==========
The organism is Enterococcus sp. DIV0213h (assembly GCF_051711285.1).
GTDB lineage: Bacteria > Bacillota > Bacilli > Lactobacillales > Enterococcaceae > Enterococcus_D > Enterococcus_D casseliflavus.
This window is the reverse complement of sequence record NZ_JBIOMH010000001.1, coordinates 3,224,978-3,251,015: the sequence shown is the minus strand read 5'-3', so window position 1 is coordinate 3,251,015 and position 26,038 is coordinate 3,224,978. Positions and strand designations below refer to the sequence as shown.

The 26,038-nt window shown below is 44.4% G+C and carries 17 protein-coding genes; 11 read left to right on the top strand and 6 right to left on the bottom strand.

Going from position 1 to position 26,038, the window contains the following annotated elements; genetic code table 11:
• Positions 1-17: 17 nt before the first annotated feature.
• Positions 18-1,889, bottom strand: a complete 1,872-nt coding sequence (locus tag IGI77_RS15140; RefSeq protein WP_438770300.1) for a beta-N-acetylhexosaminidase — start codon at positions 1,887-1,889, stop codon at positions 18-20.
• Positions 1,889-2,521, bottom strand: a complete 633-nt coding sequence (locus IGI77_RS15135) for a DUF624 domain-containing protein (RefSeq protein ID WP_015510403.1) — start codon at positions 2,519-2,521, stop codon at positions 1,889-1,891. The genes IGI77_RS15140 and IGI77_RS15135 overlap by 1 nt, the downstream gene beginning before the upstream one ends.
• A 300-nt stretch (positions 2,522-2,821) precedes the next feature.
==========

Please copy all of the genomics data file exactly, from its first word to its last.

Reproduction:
The organism is Enterococcus sp. DIV0213h (assembly GCF_051711285.1).
GTDB lineage: Bacteria > Bacillota > Bacilli > Lactobacillales > Enterococcaceae > Enterococcus_D > Enterococcus_D casseliflavus.
This window is the reverse complement of sequence record NZ_JBIOMH010000001.1, coordinates 3,224,978-3,251,015: the sequence shown is the minus strand read 5'-3', so window position 1 is coordinate 3,251,015 and position 26,038 is coordinate 3,224,978. Positions and strand designations below refer to the sequence as shown.

The 26,038-nt window shown below is 44.4% G+C and carries 17 protein-coding genes; 11 read left to right on the top strand and 6 right to left on the bottom strand.

Going from position 1 to position 26,038, the window contains the following annotated elements; genetic code table 11:
• Positions 1-17: 17 nt before the first annotated feature.
• Positions 18-1,889, bottom strand: a complete 1,872-nt coding sequence (locus tag IGI77_RS15140; RefSeq protein WP_438770300.1) for a beta-N-acetylhexosaminidase — start codon at positions 1,887-1,889, stop codon at positions 18-20.
• Positions 1,889-2,521, bottom strand: a complete 633-nt coding sequence (locus IGI77_RS15135) for a DUF624 domain-containing protein (RefSeq protein ID WP_015510403.1) — start codon at positions 2,519-2,521, stop codon at positions 1,889-1,891. The genes IGI77_RS15140 and IGI77_RS15135 overlap by 1 nt, the downstream gene beginning before the upstream one ends.
• A 300-nt stretch (positions 2,522-2,821) precedes the next feature.